A few suggestions for how to write better questions:
- Make sure the question in the title is identical in meaning to the question asked in the body.
In your question title, you ask "how are A and B related?" In your question body, you ask "can the relationship between A and B be stated clearly?"
Quite clearly two things can be related without being related in a clear way. Moreover, the second version asks whether such clarity is possible -- not whether it was achieved.
- Avoid engaging in synthetic interpretive work.
First, quoting the passage you can't understand is helpful. But here you're not quoting a single coherent passage you didn't understand, you're quoting from three different passages -- none of which use either your A or B (wisdom and virtue).
Instead, you're connecting these passages (or presenting them as connected for you?) but it's not automatically clear that this makes sense to do.
To put another way, there's a whole lot of moving parts before the question in your question which are not all intuitive as interpretations of the passage. (e.g., the word "clever" used here is universally interpreted to mean something negative like being able to trick people or gibbering on and on -- see https://books.google.co.jp/books?id=SBHHBAAAQBAJ&pg=PA137&lpg=PA137&dq=clever+analects&source=bl&ots=Sk9vCX8wNs&sig=eHBywfLHx8rR1XTyANjdoIkwCvM&hl=en&sa=X&ved=0ahUKEwiqlo2-v5zTAhWIWLwKHcn3ABUQ6AEIKjAB#v=onepage&q=clever%20analects&f=false). Similarly and more broadly, the claim that Confucius presents a type of virtue theory is not universally accepted.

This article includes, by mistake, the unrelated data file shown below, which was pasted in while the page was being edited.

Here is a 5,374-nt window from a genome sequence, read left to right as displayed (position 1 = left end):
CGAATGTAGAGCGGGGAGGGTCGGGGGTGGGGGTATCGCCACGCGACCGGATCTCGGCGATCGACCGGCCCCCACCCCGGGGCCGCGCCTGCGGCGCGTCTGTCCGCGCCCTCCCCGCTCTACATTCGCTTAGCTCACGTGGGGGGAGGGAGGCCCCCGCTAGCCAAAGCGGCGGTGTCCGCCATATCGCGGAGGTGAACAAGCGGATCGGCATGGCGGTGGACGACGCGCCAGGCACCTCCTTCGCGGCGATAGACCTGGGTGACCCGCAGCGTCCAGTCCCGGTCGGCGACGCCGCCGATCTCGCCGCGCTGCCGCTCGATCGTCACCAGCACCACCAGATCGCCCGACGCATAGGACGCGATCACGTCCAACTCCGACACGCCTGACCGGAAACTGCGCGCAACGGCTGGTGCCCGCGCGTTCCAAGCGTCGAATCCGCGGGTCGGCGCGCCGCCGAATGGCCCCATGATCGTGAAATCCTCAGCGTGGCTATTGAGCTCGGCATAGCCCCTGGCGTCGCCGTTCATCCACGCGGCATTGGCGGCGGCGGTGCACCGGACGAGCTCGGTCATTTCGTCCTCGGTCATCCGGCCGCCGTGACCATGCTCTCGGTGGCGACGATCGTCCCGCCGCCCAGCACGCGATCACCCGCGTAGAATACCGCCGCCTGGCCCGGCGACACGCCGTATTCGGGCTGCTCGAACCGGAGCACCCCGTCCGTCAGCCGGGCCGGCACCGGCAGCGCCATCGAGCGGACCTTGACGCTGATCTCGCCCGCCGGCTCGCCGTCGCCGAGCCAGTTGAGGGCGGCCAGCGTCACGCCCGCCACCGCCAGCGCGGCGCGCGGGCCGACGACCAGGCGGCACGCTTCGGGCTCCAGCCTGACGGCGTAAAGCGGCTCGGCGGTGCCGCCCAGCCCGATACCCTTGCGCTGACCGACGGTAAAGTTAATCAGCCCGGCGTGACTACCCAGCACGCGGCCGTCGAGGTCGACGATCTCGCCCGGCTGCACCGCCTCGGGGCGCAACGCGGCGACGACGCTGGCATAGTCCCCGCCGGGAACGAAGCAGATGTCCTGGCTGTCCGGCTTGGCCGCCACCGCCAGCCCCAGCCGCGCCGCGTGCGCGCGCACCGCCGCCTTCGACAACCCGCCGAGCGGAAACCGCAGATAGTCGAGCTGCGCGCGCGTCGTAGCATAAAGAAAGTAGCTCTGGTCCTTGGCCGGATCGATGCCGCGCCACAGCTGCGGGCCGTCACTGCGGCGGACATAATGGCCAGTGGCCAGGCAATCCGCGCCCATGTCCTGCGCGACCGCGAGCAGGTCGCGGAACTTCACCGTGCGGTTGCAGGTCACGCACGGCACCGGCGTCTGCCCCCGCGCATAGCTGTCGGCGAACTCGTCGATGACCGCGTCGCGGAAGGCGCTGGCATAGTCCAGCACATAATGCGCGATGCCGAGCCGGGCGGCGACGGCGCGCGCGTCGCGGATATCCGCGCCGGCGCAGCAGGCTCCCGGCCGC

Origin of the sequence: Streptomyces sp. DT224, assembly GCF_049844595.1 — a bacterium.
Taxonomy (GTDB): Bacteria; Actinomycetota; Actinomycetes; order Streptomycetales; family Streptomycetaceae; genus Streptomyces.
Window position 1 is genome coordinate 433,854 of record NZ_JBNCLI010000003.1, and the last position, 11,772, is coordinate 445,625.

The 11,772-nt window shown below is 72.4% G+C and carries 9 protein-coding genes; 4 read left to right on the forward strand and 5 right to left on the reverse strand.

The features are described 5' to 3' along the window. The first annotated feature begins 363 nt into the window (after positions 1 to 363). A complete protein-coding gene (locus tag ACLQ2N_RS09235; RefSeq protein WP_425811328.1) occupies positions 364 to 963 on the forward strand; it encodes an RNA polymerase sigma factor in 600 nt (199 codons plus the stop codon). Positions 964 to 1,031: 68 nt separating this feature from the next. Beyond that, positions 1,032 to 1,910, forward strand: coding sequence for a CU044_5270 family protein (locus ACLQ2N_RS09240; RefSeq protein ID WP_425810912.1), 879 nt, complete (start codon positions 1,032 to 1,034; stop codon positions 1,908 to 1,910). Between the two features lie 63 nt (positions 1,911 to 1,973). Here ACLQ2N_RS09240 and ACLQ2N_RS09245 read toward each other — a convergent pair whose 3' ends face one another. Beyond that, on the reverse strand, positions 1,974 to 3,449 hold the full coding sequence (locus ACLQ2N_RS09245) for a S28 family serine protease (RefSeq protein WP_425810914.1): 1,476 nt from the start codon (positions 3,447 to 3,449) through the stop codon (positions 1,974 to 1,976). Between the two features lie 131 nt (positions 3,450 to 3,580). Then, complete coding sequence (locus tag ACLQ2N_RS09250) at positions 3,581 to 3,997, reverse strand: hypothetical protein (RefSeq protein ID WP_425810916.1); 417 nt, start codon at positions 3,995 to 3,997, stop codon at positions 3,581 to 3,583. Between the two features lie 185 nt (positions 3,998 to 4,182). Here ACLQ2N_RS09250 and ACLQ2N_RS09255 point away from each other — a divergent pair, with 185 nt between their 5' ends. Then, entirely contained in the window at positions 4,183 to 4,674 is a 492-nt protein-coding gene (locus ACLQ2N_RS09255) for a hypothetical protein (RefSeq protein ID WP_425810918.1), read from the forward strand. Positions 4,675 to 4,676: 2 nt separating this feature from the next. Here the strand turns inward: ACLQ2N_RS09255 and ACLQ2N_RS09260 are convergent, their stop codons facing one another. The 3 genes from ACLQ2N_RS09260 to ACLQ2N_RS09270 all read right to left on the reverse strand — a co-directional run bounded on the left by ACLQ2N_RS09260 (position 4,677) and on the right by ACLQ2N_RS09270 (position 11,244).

Thus, I suggested if you asked "why does Confucius condemn cleverness?" then I think that's an answerable question which should reduce the number of synthetic interpretations you're making.
- Include references to locations.
For the Analects there are chapters and verses. For many Western philosophical works, there are page numbers and academic editions. It helps those us who work in the field to know where you are talking about if we are going to look it up to answer it.
- Have a single question in mind that comes from the text.
In a later revision,
According to Confucius, can non-virtue be learned ...
This is an interesting idea, but it seems like we first need to (a) know whether virtue can be learned, (b) know what Confucians would mean by non-virtue, and (c) know what they would mean by learning.
Again, start simpler and make sure you're getting the basic rights before you ask questions that hinge on many lower layers of interpretation.